Dr. So has received consulting fees, speaking fees, and/or honoraria from Novartis, Wyeth, and Roche (less than $10,000 each).
Canakinumab for the treatment of acute flares in difficult-to-treat gouty arthritis: Results of a multicenter, phase II, dose-ranging study†
Article first published online: 8 JUN 2010
Copyright © 2010 by the American College of Rheumatology
Arthritis & Rheumatism
Volume 62, Issue 10, pages 3064–3076, October 2010
How to Cite
So, A., De Meulemeester, M., Pikhlak, A., Yücel, A. E., Richard, D., Murphy, V., Arulmani, U., Sallstig, P. and Schlesinger, N. (2010), Canakinumab for the treatment of acute flares in difficult-to-treat gouty arthritis: Results of a multicenter, phase II, dose-ranging study. Arthritis & Rheumatism, 62: 3064–3076. doi: 10.1002/art.27600
ClinicalTrials.gov identifier: NCT00798369.
- Issue published online: 8 JUN 2010
- Article first published online: 8 JUN 2010
- Accepted manuscript online: 8 JUN 2010 12:00AM EST
- Manuscript Accepted: 3 JUN 2010
- Manuscript Received: 1 FEB 2010
- Novartis Pharma AG, Basel, Switzerland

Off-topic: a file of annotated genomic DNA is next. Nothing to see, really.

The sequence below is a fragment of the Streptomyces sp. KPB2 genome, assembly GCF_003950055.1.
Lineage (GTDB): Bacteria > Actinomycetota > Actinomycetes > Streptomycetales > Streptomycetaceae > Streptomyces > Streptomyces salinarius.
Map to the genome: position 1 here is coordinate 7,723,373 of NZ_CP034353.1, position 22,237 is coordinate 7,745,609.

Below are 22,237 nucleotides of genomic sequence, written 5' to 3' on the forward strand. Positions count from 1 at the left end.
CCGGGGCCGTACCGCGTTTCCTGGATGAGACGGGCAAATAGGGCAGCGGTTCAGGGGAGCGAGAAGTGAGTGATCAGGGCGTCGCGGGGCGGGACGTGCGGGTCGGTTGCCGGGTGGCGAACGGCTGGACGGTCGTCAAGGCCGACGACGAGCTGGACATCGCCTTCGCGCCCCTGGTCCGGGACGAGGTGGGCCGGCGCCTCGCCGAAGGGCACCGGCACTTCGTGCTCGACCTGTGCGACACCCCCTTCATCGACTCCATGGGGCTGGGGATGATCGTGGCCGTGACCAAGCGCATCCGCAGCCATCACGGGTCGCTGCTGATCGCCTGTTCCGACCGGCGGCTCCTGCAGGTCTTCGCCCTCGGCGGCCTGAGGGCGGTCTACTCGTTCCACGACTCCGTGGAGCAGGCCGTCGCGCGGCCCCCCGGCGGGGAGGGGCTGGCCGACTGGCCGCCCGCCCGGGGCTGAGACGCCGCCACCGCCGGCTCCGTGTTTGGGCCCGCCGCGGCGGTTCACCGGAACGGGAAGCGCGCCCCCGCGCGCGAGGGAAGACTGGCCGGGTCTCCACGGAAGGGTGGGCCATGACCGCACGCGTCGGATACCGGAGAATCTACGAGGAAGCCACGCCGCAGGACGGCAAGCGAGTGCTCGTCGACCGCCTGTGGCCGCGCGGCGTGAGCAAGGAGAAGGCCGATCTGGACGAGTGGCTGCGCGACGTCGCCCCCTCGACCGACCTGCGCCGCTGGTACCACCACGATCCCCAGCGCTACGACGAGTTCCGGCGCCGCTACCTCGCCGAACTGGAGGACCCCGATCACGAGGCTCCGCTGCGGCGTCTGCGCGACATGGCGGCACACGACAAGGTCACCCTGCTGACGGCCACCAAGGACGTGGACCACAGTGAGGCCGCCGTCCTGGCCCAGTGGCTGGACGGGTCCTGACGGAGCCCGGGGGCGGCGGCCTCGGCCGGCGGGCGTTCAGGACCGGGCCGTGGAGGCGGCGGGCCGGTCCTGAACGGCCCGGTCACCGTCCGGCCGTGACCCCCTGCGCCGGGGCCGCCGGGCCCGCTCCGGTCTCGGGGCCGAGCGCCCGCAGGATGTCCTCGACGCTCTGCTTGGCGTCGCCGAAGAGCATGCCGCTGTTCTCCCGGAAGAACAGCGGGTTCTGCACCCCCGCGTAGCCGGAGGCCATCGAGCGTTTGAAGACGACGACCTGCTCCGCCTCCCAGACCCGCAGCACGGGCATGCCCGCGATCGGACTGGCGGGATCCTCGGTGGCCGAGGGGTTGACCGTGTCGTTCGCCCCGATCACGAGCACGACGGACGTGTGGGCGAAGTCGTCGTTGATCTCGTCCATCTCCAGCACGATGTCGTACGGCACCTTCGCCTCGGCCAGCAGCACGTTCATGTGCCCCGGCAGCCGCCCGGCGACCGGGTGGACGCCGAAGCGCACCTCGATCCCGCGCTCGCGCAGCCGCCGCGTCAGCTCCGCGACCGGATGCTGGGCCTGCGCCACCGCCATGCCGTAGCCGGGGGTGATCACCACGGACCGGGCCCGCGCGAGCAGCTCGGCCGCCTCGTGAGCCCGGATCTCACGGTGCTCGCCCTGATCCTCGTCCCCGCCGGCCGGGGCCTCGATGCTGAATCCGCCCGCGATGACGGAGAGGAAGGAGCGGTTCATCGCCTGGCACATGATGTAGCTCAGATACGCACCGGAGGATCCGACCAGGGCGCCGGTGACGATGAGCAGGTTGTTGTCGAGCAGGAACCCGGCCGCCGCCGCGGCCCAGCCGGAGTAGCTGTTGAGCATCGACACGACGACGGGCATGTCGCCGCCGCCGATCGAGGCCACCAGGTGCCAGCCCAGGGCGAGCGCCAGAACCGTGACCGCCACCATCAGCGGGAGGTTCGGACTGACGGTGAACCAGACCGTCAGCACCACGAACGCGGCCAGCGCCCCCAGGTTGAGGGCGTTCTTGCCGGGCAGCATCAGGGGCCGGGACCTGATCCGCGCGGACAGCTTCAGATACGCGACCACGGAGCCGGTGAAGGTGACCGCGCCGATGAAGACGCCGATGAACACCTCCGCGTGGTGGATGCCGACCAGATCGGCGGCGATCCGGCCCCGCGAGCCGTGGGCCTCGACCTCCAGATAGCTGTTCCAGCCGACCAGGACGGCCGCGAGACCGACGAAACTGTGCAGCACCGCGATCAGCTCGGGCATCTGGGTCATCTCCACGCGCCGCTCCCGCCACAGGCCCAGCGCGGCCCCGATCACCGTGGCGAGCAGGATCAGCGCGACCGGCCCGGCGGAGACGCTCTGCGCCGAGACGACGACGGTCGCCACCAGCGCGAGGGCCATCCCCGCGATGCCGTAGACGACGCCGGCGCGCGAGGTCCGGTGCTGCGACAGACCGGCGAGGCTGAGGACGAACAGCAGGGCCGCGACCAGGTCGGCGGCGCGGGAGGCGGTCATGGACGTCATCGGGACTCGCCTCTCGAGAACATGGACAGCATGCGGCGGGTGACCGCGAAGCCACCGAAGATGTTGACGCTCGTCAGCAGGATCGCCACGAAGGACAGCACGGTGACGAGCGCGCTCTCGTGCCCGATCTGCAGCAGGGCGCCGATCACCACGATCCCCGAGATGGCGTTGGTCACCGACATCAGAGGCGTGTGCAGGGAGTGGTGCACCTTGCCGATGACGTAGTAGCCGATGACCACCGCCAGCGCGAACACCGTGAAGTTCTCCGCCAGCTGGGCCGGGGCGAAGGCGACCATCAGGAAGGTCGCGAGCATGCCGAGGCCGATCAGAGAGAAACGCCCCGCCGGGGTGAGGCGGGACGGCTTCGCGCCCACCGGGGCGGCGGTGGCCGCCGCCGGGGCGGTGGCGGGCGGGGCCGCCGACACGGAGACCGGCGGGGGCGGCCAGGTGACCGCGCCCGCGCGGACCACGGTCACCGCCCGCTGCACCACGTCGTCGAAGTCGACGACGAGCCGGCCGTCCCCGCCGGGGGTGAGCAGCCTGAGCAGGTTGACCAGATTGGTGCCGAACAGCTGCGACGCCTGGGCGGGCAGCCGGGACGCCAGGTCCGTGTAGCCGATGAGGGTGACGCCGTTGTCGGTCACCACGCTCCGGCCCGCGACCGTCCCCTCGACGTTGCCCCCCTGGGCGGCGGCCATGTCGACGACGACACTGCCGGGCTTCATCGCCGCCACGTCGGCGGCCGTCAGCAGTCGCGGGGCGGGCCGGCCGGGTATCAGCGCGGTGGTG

To assess the efficacy and tolerability of canakinumab, a fully human anti–interleukin-1β monoclonal antibody, for the treatment of acute gouty arthritis.
In this 8-week, single-blind, double-dummy, dose-ranging study, patients with acute gouty arthritis whose disease was refractory to or who had contraindications to nonsteroidal antiinflammatory drugs and/or colchicine were randomized to receive a single subcutaneous dose of canakinumab (10, 25, 50, 90, or 150 mg; n = 143) or an intramuscular dose of triamcinolone acetonide (40 mg; n = 57). Patients assessed pain using a 100-mm visual analog scale.
Seventy-two hours after treatment, a statistically significant dose response was observed for canakinumab. All canakinumab doses were associated with numerically less pain than triamcinolone acetonide; thus, a dose with equivalent efficacy to triamcinolone acetonide 72 hours after treatment could not be determined. The reduction from baseline in pain intensity with canakinumab 150 mg was greater than with triamcinolone acetonide 24, 48, and 72 hours after treatment (differences of −11.5 mm [P = 0.04], −18.2 mm [P = 0.002], and −19.2 mm [P < 0.001], respectively), and 4, 5, and 7 days after treatment (all P < 0.05). Canakinumab significantly reduced the risk of recurrent flares versus triamcinolone acetonide (P ≤ 0.01 for all doses) (relative risk reduction 94% for canakinumab 150 mg versus triamcinolone acetonide). The overall incidence of adverse events was similar for canakinumab (41%) and triamcinolone acetonide (42%); most were mild or moderate in severity.
Our findings indicate that canakinumab 150 mg provides rapid and sustained pain relief in patients with acute gouty arthritis, and significantly reduces the risk of recurrent flares compared with triamcinolone acetonide.